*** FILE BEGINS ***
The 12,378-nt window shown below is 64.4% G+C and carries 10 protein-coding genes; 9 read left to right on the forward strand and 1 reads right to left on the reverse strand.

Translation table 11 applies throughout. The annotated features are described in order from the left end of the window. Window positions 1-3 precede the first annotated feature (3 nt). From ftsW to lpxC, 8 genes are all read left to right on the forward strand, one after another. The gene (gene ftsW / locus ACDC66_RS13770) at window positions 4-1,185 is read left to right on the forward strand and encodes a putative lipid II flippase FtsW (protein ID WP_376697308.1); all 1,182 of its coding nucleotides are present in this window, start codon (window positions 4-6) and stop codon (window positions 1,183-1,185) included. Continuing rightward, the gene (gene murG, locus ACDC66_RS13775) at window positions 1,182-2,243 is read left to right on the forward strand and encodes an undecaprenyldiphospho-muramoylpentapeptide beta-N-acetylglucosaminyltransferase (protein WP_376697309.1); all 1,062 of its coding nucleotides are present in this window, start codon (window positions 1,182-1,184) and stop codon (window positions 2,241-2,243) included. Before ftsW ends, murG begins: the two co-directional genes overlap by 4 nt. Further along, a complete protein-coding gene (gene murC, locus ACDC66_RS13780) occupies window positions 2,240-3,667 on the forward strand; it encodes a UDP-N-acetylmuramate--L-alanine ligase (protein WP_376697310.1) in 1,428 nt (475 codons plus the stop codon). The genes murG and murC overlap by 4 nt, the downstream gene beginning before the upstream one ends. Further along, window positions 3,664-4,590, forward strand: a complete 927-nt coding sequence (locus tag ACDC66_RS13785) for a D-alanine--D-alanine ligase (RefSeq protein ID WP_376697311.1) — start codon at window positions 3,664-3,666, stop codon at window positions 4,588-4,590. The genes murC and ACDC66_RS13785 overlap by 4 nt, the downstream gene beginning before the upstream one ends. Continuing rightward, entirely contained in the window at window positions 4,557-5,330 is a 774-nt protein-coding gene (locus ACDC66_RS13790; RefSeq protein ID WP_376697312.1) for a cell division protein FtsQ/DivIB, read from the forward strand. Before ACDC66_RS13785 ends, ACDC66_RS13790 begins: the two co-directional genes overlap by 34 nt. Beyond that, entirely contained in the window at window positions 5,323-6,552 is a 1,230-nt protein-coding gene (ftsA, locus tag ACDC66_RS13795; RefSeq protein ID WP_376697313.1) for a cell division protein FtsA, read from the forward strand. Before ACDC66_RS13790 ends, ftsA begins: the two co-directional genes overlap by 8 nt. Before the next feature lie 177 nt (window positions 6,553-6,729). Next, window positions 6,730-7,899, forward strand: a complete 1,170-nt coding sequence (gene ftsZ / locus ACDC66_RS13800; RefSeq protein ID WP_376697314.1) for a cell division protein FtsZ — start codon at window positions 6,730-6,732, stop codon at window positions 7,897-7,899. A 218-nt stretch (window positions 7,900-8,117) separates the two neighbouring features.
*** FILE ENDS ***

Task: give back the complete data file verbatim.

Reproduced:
The 12,378-nt window shown below is 64.4% G+C and carries 10 protein-coding genes; 9 read left to right on the forward strand and 1 reads right to left on the reverse strand.

Translation table 11 applies throughout. The annotated features are described in order from the left end of the window. Window positions 1-3 precede the first annotated feature (3 nt). From ftsW to lpxC, 8 genes are all read left to right on the forward strand, one after another. The gene (gene ftsW / locus ACDC66_RS13770) at window positions 4-1,185 is read left to right on the forward strand and encodes a putative lipid II flippase FtsW (protein ID WP_376697308.1); all 1,182 of its coding nucleotides are present in this window, start codon (window positions 4-6) and stop codon (window positions 1,183-1,185) included. Continuing rightward, the gene (gene murG, locus ACDC66_RS13775) at window positions 1,182-2,243 is read left to right on the forward strand and encodes an undecaprenyldiphospho-muramoylpentapeptide beta-N-acetylglucosaminyltransferase (protein WP_376697309.1); all 1,062 of its coding nucleotides are present in this window, start codon (window positions 1,182-1,184) and stop codon (window positions 2,241-2,243) included. Before ftsW ends, murG begins: the two co-directional genes overlap by 4 nt. Further along, a complete protein-coding gene (gene murC, locus ACDC66_RS13780) occupies window positions 2,240-3,667 on the forward strand; it encodes a UDP-N-acetylmuramate--L-alanine ligase (protein WP_376697310.1) in 1,428 nt (475 codons plus the stop codon). The genes murG and murC overlap by 4 nt, the downstream gene beginning before the upstream one ends. Further along, window positions 3,664-4,590, forward strand: a complete 927-nt coding sequence (locus tag ACDC66_RS13785) for a D-alanine--D-alanine ligase (RefSeq protein ID WP_376697311.1) — start codon at window positions 3,664-3,666, stop codon at window positions 4,588-4,590. The genes murC and ACDC66_RS13785 overlap by 4 nt, the downstream gene beginning before the upstream one ends. Continuing rightward, entirely contained in the window at window positions 4,557-5,330 is a 774-nt protein-coding gene (locus ACDC66_RS13790; RefSeq protein ID WP_376697312.1) for a cell division protein FtsQ/DivIB, read from the forward strand. Before ACDC66_RS13785 ends, ACDC66_RS13790 begins: the two co-directional genes overlap by 34 nt. Beyond that, entirely contained in the window at window positions 5,323-6,552 is a 1,230-nt protein-coding gene (ftsA, locus tag ACDC66_RS13795; RefSeq protein ID WP_376697313.1) for a cell division protein FtsA, read from the forward strand. Before ACDC66_RS13790 ends, ftsA begins: the two co-directional genes overlap by 8 nt. Before the next feature lie 177 nt (window positions 6,553-6,729). Next, window positions 6,730-7,899, forward strand: a complete 1,170-nt coding sequence (gene ftsZ / locus ACDC66_RS13800; RefSeq protein ID WP_376697314.1) for a cell division protein FtsZ — start codon at window positions 6,730-6,732, stop codon at window positions 7,897-7,899. A 218-nt stretch (window positions 7,900-8,117) separates the two neighbouring features.